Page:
That insight helped me watch myself, keep myself from retaliating. And I learned a lot about myself. I learned that “authoritarian type of language” easily hijacks me. Phrases like “let me tell you something,” “the reality is,” “you just don’t get it,” put the primitive part of my brain into threat, fight mode.
I learned that if I want to connect with others, one thing to avoid is authoritarian language and…I really, really want to use that superior talk. Preceded by something like “You idiot….”
I imagine that others have experienced the same desire to put people in their place. No matter that it doesn’t win arguments; it doesn’t win friends.
More useful approaches are to use words like, “I think,” “I feel,” “I believe.” Better yet we can authentically share our personal stories and ask questions with sincere curiosity and humility. Never speaking from a one-up position.
Some great research was done in Florida. People's opinions were largely and lastingly changed using those methods – asking about others’ views, wondering aloud about the experiences that got them to their view.
Here are a few great questions that Cohen offers for deeper connections:
What are your hopes and concerns for your family, community, and country?
What could your best friend say about who you are?
What sense of purpose, mission, or duty guides you in your life?
Even though we are not people in positions like Carter, Begin, and Sadat, we can make a difference in our daily lives. We can foster civility, understanding, and belonging. And yes, it’s can be a challenge sometimes.
It matters enough to me to keep at it. Experimenting. Reading. Practicing. Learning. Going back to the table. Sticking with it. Like Begin, I'm doing it for my grandchildren.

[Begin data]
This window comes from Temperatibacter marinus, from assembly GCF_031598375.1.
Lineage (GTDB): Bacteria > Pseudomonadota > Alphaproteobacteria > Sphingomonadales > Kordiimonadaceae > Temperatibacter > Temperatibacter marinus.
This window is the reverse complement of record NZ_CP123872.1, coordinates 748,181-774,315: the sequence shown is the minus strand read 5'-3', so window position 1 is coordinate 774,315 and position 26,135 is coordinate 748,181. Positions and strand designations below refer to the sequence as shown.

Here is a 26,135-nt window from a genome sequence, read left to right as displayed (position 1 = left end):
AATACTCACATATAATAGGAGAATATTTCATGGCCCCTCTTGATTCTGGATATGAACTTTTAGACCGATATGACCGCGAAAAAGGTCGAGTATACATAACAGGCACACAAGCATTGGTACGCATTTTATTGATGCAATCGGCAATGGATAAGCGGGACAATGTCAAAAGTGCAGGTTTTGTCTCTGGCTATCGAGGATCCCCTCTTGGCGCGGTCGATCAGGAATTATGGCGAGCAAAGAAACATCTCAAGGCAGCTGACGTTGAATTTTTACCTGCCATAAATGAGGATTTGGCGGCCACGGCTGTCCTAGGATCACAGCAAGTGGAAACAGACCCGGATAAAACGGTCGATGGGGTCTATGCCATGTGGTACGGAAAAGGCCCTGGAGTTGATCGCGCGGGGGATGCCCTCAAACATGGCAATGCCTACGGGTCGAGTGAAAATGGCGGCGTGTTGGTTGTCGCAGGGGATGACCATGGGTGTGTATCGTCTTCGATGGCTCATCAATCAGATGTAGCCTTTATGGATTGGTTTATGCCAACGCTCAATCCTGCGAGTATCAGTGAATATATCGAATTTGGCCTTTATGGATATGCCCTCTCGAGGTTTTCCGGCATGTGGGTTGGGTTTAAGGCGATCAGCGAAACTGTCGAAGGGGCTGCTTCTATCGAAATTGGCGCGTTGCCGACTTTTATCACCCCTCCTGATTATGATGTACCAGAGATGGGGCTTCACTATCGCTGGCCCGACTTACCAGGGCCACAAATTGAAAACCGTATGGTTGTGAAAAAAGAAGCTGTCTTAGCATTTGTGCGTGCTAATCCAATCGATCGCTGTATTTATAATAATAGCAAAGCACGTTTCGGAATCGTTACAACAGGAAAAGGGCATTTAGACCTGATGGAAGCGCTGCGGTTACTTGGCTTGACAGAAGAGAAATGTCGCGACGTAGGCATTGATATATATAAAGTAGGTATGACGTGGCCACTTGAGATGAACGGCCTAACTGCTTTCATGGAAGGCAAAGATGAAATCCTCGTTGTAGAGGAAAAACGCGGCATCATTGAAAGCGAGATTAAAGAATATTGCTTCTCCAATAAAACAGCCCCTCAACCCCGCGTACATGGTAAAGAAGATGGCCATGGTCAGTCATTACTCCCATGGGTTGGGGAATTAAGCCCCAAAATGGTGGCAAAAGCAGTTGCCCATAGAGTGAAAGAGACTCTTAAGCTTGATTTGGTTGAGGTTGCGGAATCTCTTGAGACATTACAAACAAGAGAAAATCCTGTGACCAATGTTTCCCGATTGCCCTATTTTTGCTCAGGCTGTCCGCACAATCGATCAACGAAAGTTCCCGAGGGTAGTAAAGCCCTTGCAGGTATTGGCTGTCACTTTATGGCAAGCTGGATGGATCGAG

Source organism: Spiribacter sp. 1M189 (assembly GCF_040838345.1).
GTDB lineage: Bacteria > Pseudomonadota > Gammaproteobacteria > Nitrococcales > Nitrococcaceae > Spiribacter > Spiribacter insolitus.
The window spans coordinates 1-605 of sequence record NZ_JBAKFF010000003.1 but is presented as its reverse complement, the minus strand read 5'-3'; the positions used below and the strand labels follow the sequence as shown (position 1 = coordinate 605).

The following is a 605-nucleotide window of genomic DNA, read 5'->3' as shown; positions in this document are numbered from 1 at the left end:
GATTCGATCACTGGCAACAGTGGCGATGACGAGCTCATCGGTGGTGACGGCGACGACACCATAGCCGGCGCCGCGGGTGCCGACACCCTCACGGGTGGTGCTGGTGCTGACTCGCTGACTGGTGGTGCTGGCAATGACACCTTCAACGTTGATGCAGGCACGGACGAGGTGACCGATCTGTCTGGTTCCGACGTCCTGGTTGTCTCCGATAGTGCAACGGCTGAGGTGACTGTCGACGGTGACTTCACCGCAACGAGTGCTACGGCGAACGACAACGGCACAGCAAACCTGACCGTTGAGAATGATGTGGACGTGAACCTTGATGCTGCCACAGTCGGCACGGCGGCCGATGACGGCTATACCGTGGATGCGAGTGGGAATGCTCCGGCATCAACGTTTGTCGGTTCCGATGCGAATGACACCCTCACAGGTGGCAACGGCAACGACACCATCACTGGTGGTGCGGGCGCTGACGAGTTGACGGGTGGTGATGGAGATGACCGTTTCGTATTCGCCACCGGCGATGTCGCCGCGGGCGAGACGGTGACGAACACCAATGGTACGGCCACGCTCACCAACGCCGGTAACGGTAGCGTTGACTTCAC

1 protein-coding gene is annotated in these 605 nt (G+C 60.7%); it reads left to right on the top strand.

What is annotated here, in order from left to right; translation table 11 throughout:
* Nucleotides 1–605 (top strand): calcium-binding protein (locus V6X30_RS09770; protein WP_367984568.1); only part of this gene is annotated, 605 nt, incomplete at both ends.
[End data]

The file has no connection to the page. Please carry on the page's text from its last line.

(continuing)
From a reader. Let me switch gears here a bit and offer a story (keep sending them! I will work them in so we all get to know each other). This reader's story gives personal insights to the challenges around connecting with strangers, how tribes develop, and how we foster belonging. And most of all, may provoke us to figure out how to stick with the challenges of connecting and creating community.
I remember when I entered junior high school, at lunch I defaulted to the people I knew from elementary school. After a few days, I was invited to the "cool guys" table. Although it gave me a boost in confidence, to this day I always feel guilty about abandoning my old acquaintances.
High school wasn't so bad because the same groups moved together although we broke out into subgroups with upper classmates. I lost some friends that way, but I gained others. It all came down to schmoozing with people with the same interests.
In college, I experimented with eating lunch with new people. After being totally ignored, I found a new group to eat with and shared our common interest for the rest of my college career.
Now, with our move to a new community (with a shared dining area), we are faced with the same experiences - trying to determine what other residents are thinking and if we will be accepted. We have two drop-in tables for six at dinner.
We have observed that the same people sit at the same table each evening. It's uncomfortable to try to join their groups and find out what they are thinking about others or if we will put them out of their comfort zone. We will keep trying and hopefully we will discover that the same junior high school anxiety exists at a senior level.
How might we keep trying to connect, sticking with it, even though it’s challenging...keep journeying together, even setting the stage for our grandchildren to live the Good Life?